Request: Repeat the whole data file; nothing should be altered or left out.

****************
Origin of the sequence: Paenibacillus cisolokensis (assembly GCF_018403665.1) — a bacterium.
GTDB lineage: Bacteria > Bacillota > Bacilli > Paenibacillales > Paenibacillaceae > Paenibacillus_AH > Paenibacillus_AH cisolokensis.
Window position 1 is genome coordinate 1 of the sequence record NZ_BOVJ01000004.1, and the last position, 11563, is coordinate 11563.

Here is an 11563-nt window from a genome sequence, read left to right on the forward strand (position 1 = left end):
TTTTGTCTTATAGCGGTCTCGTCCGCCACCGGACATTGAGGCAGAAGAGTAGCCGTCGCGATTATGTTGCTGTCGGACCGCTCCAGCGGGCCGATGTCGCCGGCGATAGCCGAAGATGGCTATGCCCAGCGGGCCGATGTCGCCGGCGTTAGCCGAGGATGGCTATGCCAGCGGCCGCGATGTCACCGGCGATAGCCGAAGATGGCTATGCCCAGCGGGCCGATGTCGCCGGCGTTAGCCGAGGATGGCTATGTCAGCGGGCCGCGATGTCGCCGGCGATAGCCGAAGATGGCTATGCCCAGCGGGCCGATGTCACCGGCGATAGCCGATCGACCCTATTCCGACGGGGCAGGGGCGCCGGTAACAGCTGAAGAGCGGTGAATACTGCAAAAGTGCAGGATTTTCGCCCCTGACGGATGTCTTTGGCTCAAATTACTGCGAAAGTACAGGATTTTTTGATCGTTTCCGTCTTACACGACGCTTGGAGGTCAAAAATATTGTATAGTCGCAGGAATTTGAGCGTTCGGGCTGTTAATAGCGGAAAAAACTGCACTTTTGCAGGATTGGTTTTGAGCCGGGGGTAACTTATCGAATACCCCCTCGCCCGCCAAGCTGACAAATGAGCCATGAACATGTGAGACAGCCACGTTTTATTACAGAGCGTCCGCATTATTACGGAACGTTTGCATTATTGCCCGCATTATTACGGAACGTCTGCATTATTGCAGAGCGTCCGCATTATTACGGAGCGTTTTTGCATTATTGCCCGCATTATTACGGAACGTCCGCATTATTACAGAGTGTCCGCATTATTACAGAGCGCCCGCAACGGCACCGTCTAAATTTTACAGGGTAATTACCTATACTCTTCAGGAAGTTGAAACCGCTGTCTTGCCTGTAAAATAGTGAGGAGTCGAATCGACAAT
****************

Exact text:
Origin of the sequence: Paenibacillus cisolokensis (assembly GCF_018403665.1) — a bacterium.
GTDB lineage: Bacteria > Bacillota > Bacilli > Paenibacillales > Paenibacillaceae > Paenibacillus_AH > Paenibacillus_AH cisolokensis.
Window position 1 is genome coordinate 1 of the sequence record NZ_BOVJ01000004.1, and the last position, 11563, is coordinate 11563.

Here is an 11563-nt window from a genome sequence, read left to right on the forward strand (position 1 = left end):
TTTTGTCTTATAGCGGTCTCGTCCGCCACCGGACATTGAGGCAGAAGAGTAGCCGTCGCGATTATGTTGCTGTCGGACCGCTCCAGCGGGCCGATGTCGCCGGCGATAGCCGAAGATGGCTATGCCCAGCGGGCCGATGTCGCCGGCGTTAGCCGAGGATGGCTATGCCAGCGGCCGCGATGTCACCGGCGATAGCCGAAGATGGCTATGCCCAGCGGGCCGATGTCGCCGGCGTTAGCCGAGGATGGCTATGTCAGCGGGCCGCGATGTCGCCGGCGATAGCCGAAGATGGCTATGCCCAGCGGGCCGATGTCACCGGCGATAGCCGATCGACCCTATTCCGACGGGGCAGGGGCGCCGGTAACAGCTGAAGAGCGGTGAATACTGCAAAAGTGCAGGATTTTCGCCCCTGACGGATGTCTTTGGCTCAAATTACTGCGAAAGTACAGGATTTTTTGATCGTTTCCGTCTTACACGACGCTTGGAGGTCAAAAATATTGTATAGTCGCAGGAATTTGAGCGTTCGGGCTGTTAATAGCGGAAAAAACTGCACTTTTGCAGGATTGGTTTTGAGCCGGGGGTAACTTATCGAATACCCCCTCGCCCGCCAAGCTGACAAATGAGCCATGAACATGTGAGACAGCCACGTTTTATTACAGAGCGTCCGCATTATTACGGAACGTTTGCATTATTGCCCGCATTATTACGGAACGTCTGCATTATTGCAGAGCGTCCGCATTATTACGGAGCGTTTTTGCATTATTGCCCGCATTATTACGGAACGTCCGCATTATTACAGAGTGTCCGCATTATTACAGAGCGCCCGCAACGGCACCGTCTAAATTTTACAGGGTAATTACCTATACTCTTCAGGAAGTTGAAACCGCTGTCTTGCCTGTAAAATAGTGAGGAGTCGAATCGACAAT